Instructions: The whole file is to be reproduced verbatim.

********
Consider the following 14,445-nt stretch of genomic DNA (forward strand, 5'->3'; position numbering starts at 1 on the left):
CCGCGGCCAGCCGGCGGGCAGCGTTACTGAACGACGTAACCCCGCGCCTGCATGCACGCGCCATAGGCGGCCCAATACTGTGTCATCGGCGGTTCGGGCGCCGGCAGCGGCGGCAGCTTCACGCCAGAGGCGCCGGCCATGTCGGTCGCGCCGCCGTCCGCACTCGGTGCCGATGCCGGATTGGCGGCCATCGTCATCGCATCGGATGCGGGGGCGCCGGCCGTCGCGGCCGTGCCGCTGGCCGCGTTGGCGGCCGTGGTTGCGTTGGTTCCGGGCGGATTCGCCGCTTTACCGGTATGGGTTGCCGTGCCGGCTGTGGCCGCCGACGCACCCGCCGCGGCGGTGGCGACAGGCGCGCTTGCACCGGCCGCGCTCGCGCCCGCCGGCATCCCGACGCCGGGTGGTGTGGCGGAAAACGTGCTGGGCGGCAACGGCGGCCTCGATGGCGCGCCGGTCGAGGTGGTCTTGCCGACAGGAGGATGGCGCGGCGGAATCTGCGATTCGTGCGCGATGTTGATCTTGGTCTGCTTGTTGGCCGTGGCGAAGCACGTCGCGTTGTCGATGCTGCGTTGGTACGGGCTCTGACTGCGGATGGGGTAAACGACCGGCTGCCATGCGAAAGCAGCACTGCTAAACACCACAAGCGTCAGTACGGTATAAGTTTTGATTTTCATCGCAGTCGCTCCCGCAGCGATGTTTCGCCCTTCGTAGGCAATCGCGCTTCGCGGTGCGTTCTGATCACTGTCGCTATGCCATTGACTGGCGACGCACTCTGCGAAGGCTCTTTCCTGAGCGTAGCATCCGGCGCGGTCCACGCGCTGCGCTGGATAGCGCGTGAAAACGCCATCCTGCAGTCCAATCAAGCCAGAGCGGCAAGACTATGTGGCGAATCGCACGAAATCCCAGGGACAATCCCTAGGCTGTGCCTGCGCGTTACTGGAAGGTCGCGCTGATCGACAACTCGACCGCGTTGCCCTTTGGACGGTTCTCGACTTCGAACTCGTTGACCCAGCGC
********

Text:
Consider the following 14,445-nt stretch of genomic DNA (forward strand, 5'->3'; position numbering starts at 1 on the left):
CCGCGGCCAGCCGGCGGGCAGCGTTACTGAACGACGTAACCCCGCGCCTGCATGCACGCGCCATAGGCGGCCCAATACTGTGTCATCGGCGGTTCGGGCGCCGGCAGCGGCGGCAGCTTCACGCCAGAGGCGCCGGCCATGTCGGTCGCGCCGCCGTCCGCACTCGGTGCCGATGCCGGATTGGCGGCCATCGTCATCGCATCGGATGCGGGGGCGCCGGCCGTCGCGGCCGTGCCGCTGGCCGCGTTGGCGGCCGTGGTTGCGTTGGTTCCGGGCGGATTCGCCGCTTTACCGGTATGGGTTGCCGTGCCGGCTGTGGCCGCCGACGCACCCGCCGCGGCGGTGGCGACAGGCGCGCTTGCACCGGCCGCGCTCGCGCCCGCCGGCATCCCGACGCCGGGTGGTGTGGCGGAAAACGTGCTGGGCGGCAACGGCGGCCTCGATGGCGCGCCGGTCGAGGTGGTCTTGCCGACAGGAGGATGGCGCGGCGGAATCTGCGATTCGTGCGCGATGTTGATCTTGGTCTGCTTGTTGGCCGTGGCGAAGCACGTCGCGTTGTCGATGCTGCGTTGGTACGGGCTCTGACTGCGGATGGGGTAAACGACCGGCTGCCATGCGAAAGCAGCACTGCTAAACACCACAAGCGTCAGTACGGTATAAGTTTTGATTTTCATCGCAGTCGCTCCCGCAGCGATGTTTCGCCCTTCGTAGGCAATCGCGCTTCGCGGTGCGTTCTGATCACTGTCGCTATGCCATTGACTGGCGACGCACTCTGCGAAGGCTCTTTCCTGAGCGTAGCATCCGGCGCGGTCCACGCGCTGCGCTGGATAGCGCGTGAAAACGCCATCCTGCAGTCCAATCAAGCCAGAGCGGCAAGACTATGTGGCGAATCGCACGAAATCCCAGGGACAATCCCTAGGCTGTGCCTGCGCGTTACTGGAAGGTCGCGCTGATCGACAACTCGACCGCGTTGCCCTTTGGACGGTTCTCGACTTCGAACTCGTTGACCCAGCGC